NYLC staff have been pouring over heartfelt stories of service-learning greatness in a quest to name the 2018 Service-Learning Award recipients. The stories of insight, persistence, listening closely to community members, and pulling together to address local and global needs make us feel that all the nominees are worthy of these awards — and more.
So, (drumroll) here are the 2018 award-winners. For her long-term commitment to pre-service teachers at Concordia College and her ability to involve all ages in addressing critical needs while integrating a plethora of academic skills, the Alec Dickson Servant Leader award goes to education professor Barb Witteman. Though Witteman says, “Change can begin with one person,” she clearly believes in involving far more.
Katrina Weimholt, Assistant Director of the Center for Civic Engagement, has had a similar long-term dedication to helping service-learning grow through civic engagement at Northwestern University, after founding the Civic Education Project more than 20 years ago. Colleague Simeon Bodsky of Johns Hopkins University says that her work illustrates that “intellectual rigor can and should underpin service as mutually reinforcing activities,” for which she will receive the Service-Learning Practitioner Award.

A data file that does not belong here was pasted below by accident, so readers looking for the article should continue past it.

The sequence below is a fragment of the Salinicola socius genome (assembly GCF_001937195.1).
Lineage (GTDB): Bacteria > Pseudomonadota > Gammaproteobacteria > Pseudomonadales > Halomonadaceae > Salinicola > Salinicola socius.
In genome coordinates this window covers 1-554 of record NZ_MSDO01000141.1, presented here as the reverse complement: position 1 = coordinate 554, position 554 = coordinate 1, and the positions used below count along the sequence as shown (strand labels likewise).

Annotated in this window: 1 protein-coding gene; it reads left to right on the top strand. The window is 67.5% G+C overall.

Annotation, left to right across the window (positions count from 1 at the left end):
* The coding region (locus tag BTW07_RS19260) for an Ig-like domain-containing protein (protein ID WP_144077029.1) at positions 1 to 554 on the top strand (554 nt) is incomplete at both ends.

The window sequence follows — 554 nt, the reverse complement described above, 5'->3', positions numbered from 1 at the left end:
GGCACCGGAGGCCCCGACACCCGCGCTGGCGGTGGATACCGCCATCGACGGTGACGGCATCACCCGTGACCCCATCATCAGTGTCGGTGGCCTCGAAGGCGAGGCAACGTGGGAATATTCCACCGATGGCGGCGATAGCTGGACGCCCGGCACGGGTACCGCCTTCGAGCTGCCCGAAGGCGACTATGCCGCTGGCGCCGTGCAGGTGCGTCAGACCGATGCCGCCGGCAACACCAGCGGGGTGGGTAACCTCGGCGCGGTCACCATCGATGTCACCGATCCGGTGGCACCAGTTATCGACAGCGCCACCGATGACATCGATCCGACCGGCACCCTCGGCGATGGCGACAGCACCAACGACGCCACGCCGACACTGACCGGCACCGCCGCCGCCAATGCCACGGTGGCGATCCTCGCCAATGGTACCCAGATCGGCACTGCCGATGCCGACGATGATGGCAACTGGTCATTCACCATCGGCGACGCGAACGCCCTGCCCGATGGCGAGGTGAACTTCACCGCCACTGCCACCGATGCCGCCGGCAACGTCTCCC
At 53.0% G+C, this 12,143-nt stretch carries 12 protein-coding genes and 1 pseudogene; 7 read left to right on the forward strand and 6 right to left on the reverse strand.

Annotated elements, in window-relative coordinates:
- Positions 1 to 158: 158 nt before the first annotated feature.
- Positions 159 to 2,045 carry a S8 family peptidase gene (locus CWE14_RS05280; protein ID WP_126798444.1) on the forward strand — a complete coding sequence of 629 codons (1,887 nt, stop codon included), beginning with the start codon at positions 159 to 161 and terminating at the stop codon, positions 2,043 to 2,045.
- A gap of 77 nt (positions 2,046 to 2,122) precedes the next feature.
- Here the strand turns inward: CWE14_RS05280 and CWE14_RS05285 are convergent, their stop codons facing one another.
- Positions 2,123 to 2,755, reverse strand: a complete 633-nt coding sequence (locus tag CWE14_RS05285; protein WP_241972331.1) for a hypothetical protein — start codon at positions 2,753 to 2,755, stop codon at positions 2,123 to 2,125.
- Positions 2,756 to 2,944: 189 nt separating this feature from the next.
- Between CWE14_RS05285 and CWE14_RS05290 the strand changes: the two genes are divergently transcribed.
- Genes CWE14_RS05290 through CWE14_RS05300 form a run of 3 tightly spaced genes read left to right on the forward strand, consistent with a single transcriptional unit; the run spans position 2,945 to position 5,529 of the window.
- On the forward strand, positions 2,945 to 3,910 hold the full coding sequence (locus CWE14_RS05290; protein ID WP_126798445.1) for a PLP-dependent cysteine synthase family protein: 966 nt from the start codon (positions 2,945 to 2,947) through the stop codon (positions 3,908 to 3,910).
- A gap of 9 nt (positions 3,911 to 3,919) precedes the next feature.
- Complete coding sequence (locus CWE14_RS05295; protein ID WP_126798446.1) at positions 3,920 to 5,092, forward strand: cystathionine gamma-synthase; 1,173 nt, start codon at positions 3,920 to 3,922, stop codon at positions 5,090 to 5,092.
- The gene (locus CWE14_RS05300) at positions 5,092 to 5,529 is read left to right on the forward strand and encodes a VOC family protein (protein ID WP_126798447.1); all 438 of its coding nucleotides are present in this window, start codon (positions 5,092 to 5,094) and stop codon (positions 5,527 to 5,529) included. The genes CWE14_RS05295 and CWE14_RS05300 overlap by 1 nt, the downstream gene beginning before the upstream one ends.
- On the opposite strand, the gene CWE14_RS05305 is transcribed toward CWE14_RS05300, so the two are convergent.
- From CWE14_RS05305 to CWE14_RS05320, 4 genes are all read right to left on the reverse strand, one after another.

And, for their innovation and persistence in launching not only a new STEM curriculum, but also a training for teachers and teens with limited engineering experience, the Youth Leadership for Service-Learning Excellence Award goes to a group of students led by Cassandra Ivie and Hala Louvier from Entheos Academy in Kearns, Utah. Their curriculum features chemical, mechanical, civil, electrical and software engineering approaches and culminates in a project that uses these approaches to build an “incredible” Rube Goldberg-like machine.
NYLC would like to thank UPS for their support of the National Service-Learning Awards. Join us to hear more about their stories at Justice in Action, the 2018 National Service-Learning Conference March 11-13 in St. Paul, Minn.